Eva Husson interview: telling the story of Yazidi female fighters in ‘Girls of the Sun’ (1/2)

French director Eva Husson discusses her new film, which premiered in Taiwan on Oct. 13

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French director Eva Husson (right) (Image by Women Make Waves Taiwan)

French director Eva Husson (right) (Image by Women Make Waves Taiwan)

TAIPEI (Taiwan News) — The Taiwan premiere of Eva Husson’s new film “Le Filles du Soleil” (Girls of the Sun) on Saturday Oct. 13, as part of the Women Make Waves film festival, was met with rapturous applause as credits appeared on screen.

Perhaps the audience resonated with the troupe of fearless fighters attempting to reclaim an integral part of their homeland in the face of an indomitable and unpredictable opponent amid silence from the international community. Perhaps it was the sheer strength and resilience demonstrated by a group of women on screen—a demographic all-too-often shown as victims and background characters in depictions of war.

French director Eva Husson was one of only three female directors nominated for the Palme d’Or at this year’s Cannes Film Festival. However, the lack of appreciation for female-led or directed movies within the industry is only symptomatic of a larger, more general problem in society, Husson told Taiwan News.

Her new film Girls of the Sun plunges viewers into the atrocities of modern-day warfare, but the director was resolute in making the focal point of the story the incredible courage and determination shown by the Yazidi women.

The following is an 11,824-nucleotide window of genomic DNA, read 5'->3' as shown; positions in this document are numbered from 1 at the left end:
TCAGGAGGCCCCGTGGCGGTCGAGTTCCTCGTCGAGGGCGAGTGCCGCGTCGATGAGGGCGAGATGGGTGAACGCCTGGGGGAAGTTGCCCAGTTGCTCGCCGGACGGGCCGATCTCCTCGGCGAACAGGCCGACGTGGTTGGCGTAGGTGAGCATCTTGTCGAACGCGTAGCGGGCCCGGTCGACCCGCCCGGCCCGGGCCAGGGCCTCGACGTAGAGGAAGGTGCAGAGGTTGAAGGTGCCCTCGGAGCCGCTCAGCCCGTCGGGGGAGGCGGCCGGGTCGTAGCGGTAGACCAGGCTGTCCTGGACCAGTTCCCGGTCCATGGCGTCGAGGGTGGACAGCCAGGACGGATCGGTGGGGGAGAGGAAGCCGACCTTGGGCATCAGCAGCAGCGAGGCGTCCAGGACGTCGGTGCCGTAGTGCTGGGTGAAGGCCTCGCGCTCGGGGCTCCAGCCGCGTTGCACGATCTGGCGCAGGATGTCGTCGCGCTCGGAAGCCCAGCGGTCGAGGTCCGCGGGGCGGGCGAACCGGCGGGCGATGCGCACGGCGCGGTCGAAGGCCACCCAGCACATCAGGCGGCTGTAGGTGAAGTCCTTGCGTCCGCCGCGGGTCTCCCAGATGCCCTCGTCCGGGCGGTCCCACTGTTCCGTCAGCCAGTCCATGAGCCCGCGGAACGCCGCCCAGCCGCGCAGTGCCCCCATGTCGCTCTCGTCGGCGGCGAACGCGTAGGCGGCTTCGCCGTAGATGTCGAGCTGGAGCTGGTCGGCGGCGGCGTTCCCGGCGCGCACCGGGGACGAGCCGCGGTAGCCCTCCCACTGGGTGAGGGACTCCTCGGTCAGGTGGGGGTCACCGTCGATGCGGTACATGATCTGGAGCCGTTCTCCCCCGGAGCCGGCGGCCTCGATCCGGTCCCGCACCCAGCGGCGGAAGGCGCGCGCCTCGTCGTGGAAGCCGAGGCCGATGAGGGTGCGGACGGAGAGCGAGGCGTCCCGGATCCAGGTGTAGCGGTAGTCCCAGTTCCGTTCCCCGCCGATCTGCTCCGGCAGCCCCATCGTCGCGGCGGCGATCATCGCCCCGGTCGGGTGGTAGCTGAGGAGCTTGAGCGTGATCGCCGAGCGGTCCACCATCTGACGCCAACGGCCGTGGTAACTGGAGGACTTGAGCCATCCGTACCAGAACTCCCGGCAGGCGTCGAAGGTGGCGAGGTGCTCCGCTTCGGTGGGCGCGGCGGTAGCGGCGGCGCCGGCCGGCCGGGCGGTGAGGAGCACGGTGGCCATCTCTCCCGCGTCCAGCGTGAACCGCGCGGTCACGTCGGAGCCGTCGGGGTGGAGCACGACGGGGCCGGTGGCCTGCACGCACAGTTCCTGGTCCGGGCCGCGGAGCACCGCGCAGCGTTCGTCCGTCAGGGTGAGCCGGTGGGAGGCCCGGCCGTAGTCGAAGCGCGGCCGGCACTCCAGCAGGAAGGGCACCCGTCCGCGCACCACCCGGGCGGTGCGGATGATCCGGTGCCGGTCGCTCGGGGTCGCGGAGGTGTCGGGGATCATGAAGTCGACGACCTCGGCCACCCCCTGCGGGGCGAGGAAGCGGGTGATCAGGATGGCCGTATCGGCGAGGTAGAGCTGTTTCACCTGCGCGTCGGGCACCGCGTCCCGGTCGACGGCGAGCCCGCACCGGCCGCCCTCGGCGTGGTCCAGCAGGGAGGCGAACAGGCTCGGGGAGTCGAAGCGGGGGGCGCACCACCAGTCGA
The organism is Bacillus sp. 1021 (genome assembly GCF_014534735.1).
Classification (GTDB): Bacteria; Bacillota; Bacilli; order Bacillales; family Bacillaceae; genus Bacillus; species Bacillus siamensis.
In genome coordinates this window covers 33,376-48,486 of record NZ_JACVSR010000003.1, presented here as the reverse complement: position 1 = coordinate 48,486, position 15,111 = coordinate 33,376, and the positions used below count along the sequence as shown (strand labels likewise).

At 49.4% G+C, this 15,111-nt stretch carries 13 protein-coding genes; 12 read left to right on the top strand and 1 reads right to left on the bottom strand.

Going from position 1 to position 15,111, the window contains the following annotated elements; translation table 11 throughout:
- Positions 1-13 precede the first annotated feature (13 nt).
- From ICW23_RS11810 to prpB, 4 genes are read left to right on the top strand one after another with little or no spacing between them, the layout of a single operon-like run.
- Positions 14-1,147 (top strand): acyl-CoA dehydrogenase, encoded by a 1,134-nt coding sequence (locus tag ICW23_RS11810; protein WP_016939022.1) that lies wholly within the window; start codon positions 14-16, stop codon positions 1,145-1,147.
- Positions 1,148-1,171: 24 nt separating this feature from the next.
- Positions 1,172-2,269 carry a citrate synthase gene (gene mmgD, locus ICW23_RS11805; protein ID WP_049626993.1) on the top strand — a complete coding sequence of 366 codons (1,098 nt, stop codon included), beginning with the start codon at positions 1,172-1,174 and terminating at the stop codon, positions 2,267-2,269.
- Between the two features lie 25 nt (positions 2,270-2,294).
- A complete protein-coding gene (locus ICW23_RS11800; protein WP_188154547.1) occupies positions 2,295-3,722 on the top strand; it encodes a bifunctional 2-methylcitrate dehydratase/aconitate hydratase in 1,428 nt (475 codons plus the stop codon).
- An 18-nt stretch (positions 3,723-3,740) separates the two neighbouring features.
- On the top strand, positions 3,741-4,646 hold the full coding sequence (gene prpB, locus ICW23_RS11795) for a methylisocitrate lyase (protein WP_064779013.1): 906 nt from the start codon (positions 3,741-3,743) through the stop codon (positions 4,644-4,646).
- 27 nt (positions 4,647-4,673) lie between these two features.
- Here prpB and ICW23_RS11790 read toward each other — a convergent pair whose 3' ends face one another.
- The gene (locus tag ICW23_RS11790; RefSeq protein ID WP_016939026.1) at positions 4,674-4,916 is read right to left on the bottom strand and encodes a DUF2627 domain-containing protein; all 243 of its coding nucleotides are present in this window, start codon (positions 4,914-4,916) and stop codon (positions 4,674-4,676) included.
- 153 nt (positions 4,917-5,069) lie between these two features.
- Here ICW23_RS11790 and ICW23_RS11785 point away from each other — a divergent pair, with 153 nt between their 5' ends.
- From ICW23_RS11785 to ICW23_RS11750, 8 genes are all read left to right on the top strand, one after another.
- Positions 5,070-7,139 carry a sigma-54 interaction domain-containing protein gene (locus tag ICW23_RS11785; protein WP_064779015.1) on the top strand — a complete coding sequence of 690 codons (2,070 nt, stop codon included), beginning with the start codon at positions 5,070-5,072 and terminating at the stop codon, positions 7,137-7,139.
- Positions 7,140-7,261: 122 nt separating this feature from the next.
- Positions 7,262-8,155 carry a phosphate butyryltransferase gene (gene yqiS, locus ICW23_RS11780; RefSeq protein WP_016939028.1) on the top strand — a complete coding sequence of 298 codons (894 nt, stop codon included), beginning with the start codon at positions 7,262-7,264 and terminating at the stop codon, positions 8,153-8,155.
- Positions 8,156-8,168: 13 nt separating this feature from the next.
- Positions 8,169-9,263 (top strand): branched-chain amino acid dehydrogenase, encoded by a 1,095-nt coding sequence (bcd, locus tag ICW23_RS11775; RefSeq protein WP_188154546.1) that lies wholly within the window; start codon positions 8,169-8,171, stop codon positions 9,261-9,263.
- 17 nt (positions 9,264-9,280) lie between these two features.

The movie—based on true stories and people Husson encountered during her two-year research period prior to filming—tells the tale of a group of Kurdish female insurgents battling to recapture an Iraqi town occupied by ISIS. It is revealed during the film that the entire battalion consists of former ISIS captives. Lead commander, Bahar, is on a mission to rescue her still-missing son.

In a short speech after the premiere, Husson revealed many of the actors in the movie had never actually acted before. However, the director was determined that the story of the Yazidi women was portrayed only by actual Yazidi women.

Given current volatility in the Middle East and sensitivity surrounding issues related to Kurds—long denied autonomy and oppressed by their various home states—Husson recalled that finding a suitable filming location was difficult. However, her team settled on a location in Georgia, where the local Kurdish women were elated to be in the film and have the opportunity to share their stories, the director added.